Earlier this year, the U.S. Department of Justice issued a report condemning the state of Alabama for what it called unconstitutional conditions, including high rates of violence, in the state’s penitentiaries.

The Justice Department is late to this realization. Alabama lawmakers, and most Alabamians, have been aware of the growing problems in the state’s prison system for years. Despite reports of too few corrections officers and a burgeoning inmate population that’s grown to roughly double capacity, Alabama lawmakers have made no changes to reverse the trend.

With the feds breathing down their necks, state officials are now paying attention. Before his resignation in the midst of scandal, former Gov. Robert Bentley floated a plan to build new prisons, proposing a bond issue to fund the initiative to the tune of $800 million to $1 billion.

Now, Gov. Kay Ivey is on a similar track, and this week took her Study Group on Criminal Justice on a field trip to Holman Correctional Facility to see conditions firsthand.

No doubt the group heard how corrections officer staffing is less than one-third of the number authorized, while the inmate population is doubled at 1,000. What should be a 3-to-1 ratio of inmates to corrections officers is 20-to-1 at Holman prison.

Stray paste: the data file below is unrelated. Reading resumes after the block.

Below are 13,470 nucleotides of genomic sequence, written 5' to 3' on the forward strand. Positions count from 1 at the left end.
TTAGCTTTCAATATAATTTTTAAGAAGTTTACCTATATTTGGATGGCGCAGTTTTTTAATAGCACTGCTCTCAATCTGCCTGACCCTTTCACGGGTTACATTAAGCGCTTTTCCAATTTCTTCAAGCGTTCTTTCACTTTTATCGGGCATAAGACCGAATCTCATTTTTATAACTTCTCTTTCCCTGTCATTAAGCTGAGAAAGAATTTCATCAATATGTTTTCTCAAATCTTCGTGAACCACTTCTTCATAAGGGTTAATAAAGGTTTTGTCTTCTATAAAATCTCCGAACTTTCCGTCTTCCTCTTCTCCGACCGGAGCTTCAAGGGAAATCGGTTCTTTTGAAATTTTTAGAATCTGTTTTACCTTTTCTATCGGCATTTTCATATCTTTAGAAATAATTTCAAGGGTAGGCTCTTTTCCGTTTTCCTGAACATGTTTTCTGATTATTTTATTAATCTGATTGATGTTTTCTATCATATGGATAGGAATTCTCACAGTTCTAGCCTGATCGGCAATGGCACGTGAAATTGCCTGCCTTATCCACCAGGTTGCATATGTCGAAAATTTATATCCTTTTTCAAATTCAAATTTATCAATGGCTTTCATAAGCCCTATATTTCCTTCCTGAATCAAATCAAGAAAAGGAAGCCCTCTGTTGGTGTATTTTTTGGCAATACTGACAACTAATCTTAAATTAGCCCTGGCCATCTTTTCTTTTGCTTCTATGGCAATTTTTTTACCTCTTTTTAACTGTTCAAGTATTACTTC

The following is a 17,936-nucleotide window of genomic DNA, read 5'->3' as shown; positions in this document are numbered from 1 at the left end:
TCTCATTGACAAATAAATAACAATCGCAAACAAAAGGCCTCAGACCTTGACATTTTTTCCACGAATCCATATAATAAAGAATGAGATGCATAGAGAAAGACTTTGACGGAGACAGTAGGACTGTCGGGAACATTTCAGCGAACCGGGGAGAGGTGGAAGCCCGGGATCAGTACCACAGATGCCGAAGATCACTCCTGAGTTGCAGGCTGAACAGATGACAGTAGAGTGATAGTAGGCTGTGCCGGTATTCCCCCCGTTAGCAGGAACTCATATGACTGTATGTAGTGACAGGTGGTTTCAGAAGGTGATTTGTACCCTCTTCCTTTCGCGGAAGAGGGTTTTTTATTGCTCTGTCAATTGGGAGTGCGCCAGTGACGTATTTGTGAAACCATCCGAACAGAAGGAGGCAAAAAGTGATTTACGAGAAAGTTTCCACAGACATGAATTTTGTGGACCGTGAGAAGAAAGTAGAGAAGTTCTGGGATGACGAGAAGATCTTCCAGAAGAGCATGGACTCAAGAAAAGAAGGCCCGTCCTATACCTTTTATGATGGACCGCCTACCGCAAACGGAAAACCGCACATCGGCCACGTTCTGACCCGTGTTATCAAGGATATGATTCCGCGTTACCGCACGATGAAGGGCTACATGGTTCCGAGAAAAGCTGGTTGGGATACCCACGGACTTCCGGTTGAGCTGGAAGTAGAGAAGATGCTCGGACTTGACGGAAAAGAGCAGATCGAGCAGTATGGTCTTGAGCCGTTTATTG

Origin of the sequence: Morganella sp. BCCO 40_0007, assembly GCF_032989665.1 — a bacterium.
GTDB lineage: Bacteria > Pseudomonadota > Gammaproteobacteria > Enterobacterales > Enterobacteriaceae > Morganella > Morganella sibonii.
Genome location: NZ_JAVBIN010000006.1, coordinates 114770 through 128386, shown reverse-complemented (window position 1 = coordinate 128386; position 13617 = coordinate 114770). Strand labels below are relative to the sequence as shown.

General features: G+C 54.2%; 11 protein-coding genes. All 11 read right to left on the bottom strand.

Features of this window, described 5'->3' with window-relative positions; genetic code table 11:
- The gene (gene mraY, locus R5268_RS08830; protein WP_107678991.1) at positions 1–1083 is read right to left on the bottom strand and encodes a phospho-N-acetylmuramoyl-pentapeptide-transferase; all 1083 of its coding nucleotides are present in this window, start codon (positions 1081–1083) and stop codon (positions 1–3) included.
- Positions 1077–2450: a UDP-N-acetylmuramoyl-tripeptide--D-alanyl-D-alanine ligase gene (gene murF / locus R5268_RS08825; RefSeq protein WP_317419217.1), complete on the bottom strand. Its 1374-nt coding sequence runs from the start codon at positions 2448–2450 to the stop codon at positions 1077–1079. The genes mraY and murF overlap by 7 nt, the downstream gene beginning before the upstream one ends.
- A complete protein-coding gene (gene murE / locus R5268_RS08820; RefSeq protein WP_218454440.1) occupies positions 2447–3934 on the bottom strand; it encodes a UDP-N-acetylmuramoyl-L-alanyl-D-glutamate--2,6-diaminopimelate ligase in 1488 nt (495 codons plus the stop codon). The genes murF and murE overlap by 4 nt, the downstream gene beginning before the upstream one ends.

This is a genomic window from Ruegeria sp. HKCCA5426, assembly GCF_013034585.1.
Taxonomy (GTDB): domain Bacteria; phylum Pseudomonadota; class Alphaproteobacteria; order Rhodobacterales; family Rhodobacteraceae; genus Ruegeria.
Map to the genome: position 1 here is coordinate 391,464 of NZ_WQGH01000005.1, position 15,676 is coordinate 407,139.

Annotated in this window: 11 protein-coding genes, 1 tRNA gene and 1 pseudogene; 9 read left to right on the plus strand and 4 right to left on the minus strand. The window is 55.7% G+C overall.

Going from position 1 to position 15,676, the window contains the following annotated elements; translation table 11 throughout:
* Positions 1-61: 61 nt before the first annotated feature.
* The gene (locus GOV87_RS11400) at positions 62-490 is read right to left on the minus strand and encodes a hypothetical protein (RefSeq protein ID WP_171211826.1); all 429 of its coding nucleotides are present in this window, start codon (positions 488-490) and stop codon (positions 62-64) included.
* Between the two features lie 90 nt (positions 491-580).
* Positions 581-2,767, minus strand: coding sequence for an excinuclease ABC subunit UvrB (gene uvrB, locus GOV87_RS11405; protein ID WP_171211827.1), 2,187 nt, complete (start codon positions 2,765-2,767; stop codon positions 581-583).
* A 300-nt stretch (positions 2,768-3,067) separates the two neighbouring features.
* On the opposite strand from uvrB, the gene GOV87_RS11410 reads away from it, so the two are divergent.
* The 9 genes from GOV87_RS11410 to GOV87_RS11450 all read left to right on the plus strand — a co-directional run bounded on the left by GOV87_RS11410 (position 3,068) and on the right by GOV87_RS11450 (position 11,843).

And there’s the violence that has resulted in eight inmate deaths this year, the most recent last week at Ventress Correctional Facility in Clayton.

The field trip should be eye-opening for the governor’s study group, who must consider the entirety of the corrections system’s challenges. New facilities may address overcrowding, but that’s just one part of a system that needs reform, from sentencing to funding to compensation for corrections officers.

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